Stephenson asks Stewart what wines and poems have in common. This might have been an invitation to utter pretentious blather (wine snobs are even more impossible than poetry snobs), but Stewart replies:

“There are wines I admire technically but cannot bring myself to like. The same goes for certain poems. There are wines that aren’t objectively great, but they just fit a moment perfectly. The same goes for certain poems. Moreover, I expose myself to constant judgement and rejection every day of my life thanks to poetry and wine. In both cases, I send off samples: to wine importers and poetry magazines. In both cases, rejection is far more prevalent than acceptance. I’ve had to harden myself to this fact, to learn that a dozen rejections don’t matter if a single excellent wine importer or poetry journal accepts what I’ve offered.”

Since 2009, Stewart has maintained a blog, Rogue Strands, and he has common-sensical things to say about blogging: “For me, good blogs avoid self-obsession and axe-grinding, while also pulling off the awkward balancing act of remaining a personal project. Blog posts live longer than social media but should remain brief, encouraging readers to make discoveries for themselves.”

Finally, Stewart has something to say about his own plain-spoken poems: “My poems begin with the truth. They then reach out for an authenticity that lies far beyond the truth, aiming to generate a jolt of recognition in their readers.”

Sunday, November 19, 2017

'The Murmurs of Peevishness'

Like most of us, the people in Joseph Epstein’s stories learn life’s woeful lessons not from books or Youtube but the hard way, by living them. They get cheated, lied to, stolen from and left alone. Their lives tend to be buffered and safely middle-class, not noirish, and they seldom get raped, shot or strung out on dope. Those are melodramatic fates borrowed from movies, pulp novels and newspapers, and most of us won’t experience them, though we hardly remain immune to lesser injuries. “Schlifkin on My Books,” in the first of Epstein’s four story collections, The Goldin Boys (1991), begins with suicide and mistaken identity, and concludes like this:

“Last week our accountant came in to close out our books at the end of our fiscal year. Among other details, I learned that the $178 Schlifkin owed was a write-off in the category of a bad debt. Schlifkin was finally off my books. For the first time I spoke to the accountant about retirement and what would be involved in turning the business over to my nephew. I must be feeling my age. I’m thinking seriously about getting out. I think maybe I’ve had enough.”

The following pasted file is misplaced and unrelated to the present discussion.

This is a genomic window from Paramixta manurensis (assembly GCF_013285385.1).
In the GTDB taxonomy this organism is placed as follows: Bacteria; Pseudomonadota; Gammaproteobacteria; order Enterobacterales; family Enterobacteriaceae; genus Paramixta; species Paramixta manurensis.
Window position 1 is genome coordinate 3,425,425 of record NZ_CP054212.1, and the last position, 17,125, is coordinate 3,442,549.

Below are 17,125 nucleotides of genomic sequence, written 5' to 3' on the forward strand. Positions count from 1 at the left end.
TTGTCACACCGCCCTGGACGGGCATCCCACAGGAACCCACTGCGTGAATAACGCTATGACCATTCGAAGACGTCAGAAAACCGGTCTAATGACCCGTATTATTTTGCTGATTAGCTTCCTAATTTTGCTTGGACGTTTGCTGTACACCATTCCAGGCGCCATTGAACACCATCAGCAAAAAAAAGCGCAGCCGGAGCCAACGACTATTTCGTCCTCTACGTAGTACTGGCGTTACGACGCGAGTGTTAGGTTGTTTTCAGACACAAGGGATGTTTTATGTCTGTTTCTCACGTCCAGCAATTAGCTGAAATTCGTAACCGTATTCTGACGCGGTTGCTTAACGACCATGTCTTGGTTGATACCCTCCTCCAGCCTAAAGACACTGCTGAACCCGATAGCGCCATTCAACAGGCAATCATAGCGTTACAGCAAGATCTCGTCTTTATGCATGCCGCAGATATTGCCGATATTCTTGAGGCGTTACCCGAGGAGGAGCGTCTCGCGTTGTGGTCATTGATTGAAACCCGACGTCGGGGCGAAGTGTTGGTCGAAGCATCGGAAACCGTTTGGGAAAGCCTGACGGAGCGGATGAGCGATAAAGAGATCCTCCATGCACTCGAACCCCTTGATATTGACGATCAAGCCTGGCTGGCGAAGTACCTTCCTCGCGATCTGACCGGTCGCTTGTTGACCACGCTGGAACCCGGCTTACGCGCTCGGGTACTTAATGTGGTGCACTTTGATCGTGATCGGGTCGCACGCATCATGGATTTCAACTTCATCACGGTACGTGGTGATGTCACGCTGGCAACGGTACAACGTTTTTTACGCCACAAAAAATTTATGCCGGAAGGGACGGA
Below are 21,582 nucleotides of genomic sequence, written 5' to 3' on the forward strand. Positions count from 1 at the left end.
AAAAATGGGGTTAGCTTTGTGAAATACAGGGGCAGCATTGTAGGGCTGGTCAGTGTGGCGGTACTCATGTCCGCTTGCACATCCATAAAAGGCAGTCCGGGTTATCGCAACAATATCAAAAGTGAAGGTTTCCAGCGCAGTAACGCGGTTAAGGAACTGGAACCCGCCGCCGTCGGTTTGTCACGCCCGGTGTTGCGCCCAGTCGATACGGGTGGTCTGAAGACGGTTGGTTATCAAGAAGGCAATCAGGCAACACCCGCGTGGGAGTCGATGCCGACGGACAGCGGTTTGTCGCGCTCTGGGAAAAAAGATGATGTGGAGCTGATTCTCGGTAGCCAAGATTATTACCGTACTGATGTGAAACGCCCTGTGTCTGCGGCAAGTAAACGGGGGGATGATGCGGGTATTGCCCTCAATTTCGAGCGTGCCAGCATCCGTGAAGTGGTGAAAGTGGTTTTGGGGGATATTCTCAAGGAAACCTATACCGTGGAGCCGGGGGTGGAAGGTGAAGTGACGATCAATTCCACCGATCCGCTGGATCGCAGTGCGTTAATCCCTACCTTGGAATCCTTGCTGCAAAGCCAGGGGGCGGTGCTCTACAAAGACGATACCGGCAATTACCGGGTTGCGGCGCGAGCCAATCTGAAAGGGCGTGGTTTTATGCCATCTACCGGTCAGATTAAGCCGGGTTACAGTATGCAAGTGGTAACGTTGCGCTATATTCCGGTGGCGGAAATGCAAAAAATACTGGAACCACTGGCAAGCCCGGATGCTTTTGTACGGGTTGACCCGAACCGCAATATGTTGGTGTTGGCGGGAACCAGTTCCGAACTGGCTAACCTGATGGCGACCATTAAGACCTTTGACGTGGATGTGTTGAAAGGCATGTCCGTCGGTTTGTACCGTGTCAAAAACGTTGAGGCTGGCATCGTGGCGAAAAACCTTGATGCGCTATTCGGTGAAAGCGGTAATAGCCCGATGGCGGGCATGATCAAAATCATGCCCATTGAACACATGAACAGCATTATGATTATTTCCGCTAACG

Conclusively inconclusive, like life. Rooted in the mundane business of life. Weariness, regret, a late lesson learned. I was happy on Saturday to find a first edition of The Goldin Boys (“slightly foxed”) for sale at Kaboom Books in Houston. The original cover price: $19.95. I paid: $10. (The bookshop owner has a nice first edition of Thomas Berger’s first novel, Crazy in Berlin: $185. I salivated discreetly.) Now I have all of Epstein’s stories. For me, it’s rare to read contemporary short fiction. Most of it seems trivial, little more than plotless first-person gestures, even when written in the third-person. Epstein’s stories are mutedly comic and seem touched by what William Maxwell called the “breath of life.” On this date, Nov. 19, in 1751, Dr. Johnson writes in The Rambler #175:

“It is, indeed, impossible not to hear from those who have lived longer, of wrongs and falsehoods, of violence and circumvention; but such narratives are commonly regarded by the young, the heady, and the confident, as nothing more than the murmurs of peevishness, or the dreams of dotage; and, notwithstanding all the documents of hoary wisdom, we commonly plunge into the world fearless and credulous, without any foresight of danger, or apprehension of deceit.”

[On the back cover, The Goldin Boys boasts the most unlikely pairing of blurbists I have ever seen: George V. Higgins and Helen Frankenthaler.]